April 15, 2015
Walk With Workers
On a day when rallies are taking place across the country – and right here in Richmond – supporting people who work hard and are paid too little to get by, there is another hint of progress for some Virginia workers. At Martin’s grocery stores 1,185 workers will see a raise to at least $9 an hour on June 7, and future hires will start at that level or higher. Martin’s joins Walmart, McDonald’s, and others that have boosted wages in recent months.
A slowly strengthening economy is helping. Increased consumer spending means more employers need to compete for workers. And the organizing of coalitions of low-wage workers, labor unions, and community supporters is important too. They are drawing public attention to highly profitable companies paying workers too little to make ends meet, and the deep erosion of wages for many workers over the past 10 years. These coalitions are widening the conversation about wages to include the impact on the rest of society when workers aren’t paid enough to support their families. When wages are so low and benefits are non-existent, many workers have to turn to public safety net assistance like SNAP and Medicaid to meet their families’ basic needs. And when parents are barely hanging on financially, it takes a toll on their kids and everyone else around them.
By drawing these connections, the new worker-labor-community coalitions are engaging in public pressure to get wages raised to more decent levels. In places where political leaders are more responsive to the situation of low-wage workers, that has meant public involvement to either directly raise the state or local minimum wages or to negotiate wage increases with major low-wage employers. In other places, that has meant successful direct pressure on employers to raise wages, either inside or outside the traditional mechanisms of union negotiation. Here in Virginia, a lot of the gains for low-wage workers have come on the coattails of the national movement pressuring large employers to raise wages, but even here the advocacy of workers like those in Raise Up is beginning to get noticed.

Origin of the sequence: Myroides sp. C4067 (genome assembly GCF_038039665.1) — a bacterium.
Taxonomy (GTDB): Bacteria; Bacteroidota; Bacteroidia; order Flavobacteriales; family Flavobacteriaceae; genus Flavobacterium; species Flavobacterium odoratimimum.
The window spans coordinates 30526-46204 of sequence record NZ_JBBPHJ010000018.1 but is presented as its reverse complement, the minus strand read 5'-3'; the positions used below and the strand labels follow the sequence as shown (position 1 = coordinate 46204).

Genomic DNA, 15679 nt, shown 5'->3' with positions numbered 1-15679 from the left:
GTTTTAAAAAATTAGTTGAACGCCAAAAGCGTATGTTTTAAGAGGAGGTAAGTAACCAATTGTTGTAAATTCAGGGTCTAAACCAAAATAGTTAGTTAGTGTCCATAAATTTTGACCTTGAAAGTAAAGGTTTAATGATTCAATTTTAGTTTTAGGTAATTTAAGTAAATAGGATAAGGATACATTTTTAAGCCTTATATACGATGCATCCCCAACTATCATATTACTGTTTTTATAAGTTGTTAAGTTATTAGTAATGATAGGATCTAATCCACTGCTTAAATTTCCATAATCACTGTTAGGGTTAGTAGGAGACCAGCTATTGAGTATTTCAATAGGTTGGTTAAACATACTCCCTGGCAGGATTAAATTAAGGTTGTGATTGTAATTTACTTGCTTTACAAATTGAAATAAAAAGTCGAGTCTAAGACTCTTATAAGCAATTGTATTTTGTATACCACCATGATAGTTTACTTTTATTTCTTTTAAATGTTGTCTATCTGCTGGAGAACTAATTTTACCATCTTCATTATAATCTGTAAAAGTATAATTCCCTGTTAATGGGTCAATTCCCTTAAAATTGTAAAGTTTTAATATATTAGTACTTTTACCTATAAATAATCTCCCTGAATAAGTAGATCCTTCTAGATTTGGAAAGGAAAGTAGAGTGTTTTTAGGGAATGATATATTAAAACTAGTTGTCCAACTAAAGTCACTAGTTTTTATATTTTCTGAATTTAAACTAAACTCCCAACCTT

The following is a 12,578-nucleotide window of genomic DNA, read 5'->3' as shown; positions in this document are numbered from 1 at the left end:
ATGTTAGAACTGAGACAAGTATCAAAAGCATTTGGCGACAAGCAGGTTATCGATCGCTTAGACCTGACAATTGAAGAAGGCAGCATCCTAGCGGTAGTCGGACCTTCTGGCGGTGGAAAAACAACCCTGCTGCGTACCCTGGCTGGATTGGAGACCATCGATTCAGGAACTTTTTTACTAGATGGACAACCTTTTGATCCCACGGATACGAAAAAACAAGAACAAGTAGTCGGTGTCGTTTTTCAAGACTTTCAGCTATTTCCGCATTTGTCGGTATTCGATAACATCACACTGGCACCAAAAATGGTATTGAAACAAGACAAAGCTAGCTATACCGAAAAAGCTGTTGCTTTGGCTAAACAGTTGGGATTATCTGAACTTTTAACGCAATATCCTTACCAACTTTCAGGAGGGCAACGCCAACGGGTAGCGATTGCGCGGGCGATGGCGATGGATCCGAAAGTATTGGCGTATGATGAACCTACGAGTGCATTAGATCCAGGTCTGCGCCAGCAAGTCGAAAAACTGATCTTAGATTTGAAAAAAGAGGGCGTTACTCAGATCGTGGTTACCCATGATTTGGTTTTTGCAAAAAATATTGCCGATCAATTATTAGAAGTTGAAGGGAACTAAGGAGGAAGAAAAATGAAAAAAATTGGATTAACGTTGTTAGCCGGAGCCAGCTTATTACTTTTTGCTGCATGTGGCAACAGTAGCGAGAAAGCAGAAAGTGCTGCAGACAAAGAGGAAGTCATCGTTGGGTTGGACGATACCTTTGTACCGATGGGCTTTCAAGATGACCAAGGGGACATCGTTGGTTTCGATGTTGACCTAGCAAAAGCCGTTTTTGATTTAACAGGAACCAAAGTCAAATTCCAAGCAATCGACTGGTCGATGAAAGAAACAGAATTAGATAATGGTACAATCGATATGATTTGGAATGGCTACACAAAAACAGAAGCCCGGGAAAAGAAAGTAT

Most of the gains have been small. The $9 an hour that Martin’s will pay comes to only $18,000 a year for a full-time, year-round worker. That still won’t support a small family above the poverty line. And Martin’s decision helps just a handful of workers compared to the 700,000 who would benefit from raising Virginia’s minimum wage to $10.10 an hour. But after years of declining wages for too many Virginians, it’s encouraging to see workers and their supporters make some progress on the path toward pay that is sufficient to support a family and build a future. Let’s hope Virginia’s business and political leaders are listening and will walk with these workers, rather than looking the other way.
–Laura Goren, Senior Policy Analyst